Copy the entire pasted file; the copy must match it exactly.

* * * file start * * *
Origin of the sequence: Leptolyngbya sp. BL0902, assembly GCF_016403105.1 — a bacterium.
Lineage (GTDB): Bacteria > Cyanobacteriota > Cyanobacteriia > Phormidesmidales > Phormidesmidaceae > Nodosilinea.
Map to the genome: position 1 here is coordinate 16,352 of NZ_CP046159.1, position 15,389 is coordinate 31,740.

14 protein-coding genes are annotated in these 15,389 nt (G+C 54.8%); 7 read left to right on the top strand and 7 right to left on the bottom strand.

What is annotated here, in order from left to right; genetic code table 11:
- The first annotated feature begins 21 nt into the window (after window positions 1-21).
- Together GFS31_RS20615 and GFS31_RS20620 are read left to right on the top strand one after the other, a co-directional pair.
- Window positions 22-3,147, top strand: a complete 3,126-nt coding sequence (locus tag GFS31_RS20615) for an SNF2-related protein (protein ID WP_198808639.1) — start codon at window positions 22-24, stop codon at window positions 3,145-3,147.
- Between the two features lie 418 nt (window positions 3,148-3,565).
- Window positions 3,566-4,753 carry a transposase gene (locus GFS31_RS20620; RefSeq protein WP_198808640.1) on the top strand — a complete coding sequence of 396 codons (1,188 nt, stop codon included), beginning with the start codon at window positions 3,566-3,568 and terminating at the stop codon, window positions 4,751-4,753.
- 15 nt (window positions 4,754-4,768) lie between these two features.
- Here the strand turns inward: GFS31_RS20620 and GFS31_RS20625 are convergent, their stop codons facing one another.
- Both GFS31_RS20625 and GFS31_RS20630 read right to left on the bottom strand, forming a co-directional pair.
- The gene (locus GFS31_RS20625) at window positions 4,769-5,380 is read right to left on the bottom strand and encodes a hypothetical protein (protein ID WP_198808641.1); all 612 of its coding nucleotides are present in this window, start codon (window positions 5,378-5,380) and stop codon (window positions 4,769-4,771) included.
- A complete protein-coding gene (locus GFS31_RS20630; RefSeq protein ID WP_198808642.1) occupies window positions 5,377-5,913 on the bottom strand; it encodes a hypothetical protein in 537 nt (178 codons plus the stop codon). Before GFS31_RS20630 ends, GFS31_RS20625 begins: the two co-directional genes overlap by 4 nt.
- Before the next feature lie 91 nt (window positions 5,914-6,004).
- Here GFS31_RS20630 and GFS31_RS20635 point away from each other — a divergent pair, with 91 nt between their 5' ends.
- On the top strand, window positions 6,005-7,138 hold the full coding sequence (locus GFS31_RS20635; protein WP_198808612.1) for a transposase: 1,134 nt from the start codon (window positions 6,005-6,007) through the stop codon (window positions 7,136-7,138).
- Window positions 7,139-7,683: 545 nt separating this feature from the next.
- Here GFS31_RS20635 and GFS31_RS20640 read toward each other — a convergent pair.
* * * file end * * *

Origin of the sequence: Leptolyngbya sp. BL0902, assembly GCF_016403105.1 — a bacterium.
Lineage (GTDB): Bacteria > Cyanobacteriota > Cyanobacteriia > Phormidesmidales > Phormidesmidaceae > Nodosilinea.
Map to the genome: position 1 here is coordinate 16,352 of NZ_CP046159.1, position 15,389 is coordinate 31,740.

14 protein-coding genes are annotated in these 15,389 nt (G+C 54.8%); 7 read left to right on the top strand and 7 right to left on the bottom strand.

What is annotated here, in order from left to right; genetic code table 11:
- The first annotated feature begins 21 nt into the window (after window positions 1-21).
- Together GFS31_RS20615 and GFS31_RS20620 are read left to right on the top strand one after the other, a co-directional pair.
- Window positions 22-3,147, top strand: a complete 3,126-nt coding sequence (locus tag GFS31_RS20615) for an SNF2-related protein (protein ID WP_198808639.1) — start codon at window positions 22-24, stop codon at window positions 3,145-3,147.
- Between the two features lie 418 nt (window positions 3,148-3,565).
- Window positions 3,566-4,753 carry a transposase gene (locus GFS31_RS20620; RefSeq protein WP_198808640.1) on the top strand — a complete coding sequence of 396 codons (1,188 nt, stop codon included), beginning with the start codon at window positions 3,566-3,568 and terminating at the stop codon, window positions 4,751-4,753.
- 15 nt (window positions 4,754-4,768) lie between these two features.
- Here the strand turns inward: GFS31_RS20620 and GFS31_RS20625 are convergent, their stop codons facing one another.
- Both GFS31_RS20625 and GFS31_RS20630 read right to left on the bottom strand, forming a co-directional pair.
- The gene (locus GFS31_RS20625) at window positions 4,769-5,380 is read right to left on the bottom strand and encodes a hypothetical protein (protein ID WP_198808641.1); all 612 of its coding nucleotides are present in this window, start codon (window positions 5,378-5,380) and stop codon (window positions 4,769-4,771) included.
- A complete protein-coding gene (locus GFS31_RS20630; RefSeq protein ID WP_198808642.1) occupies window positions 5,377-5,913 on the bottom strand; it encodes a hypothetical protein in 537 nt (178 codons plus the stop codon). Before GFS31_RS20630 ends, GFS31_RS20625 begins: the two co-directional genes overlap by 4 nt.
- Before the next feature lie 91 nt (window positions 5,914-6,004).
- Here GFS31_RS20630 and GFS31_RS20635 point away from each other — a divergent pair, with 91 nt between their 5' ends.
- On the top strand, window positions 6,005-7,138 hold the full coding sequence (locus GFS31_RS20635; protein WP_198808612.1) for a transposase: 1,134 nt from the start codon (window positions 6,005-6,007) through the stop codon (window positions 7,136-7,138).
- Window positions 7,139-7,683: 545 nt separating this feature from the next.
- Here GFS31_RS20635 and GFS31_RS20640 read toward each other — a convergent pair.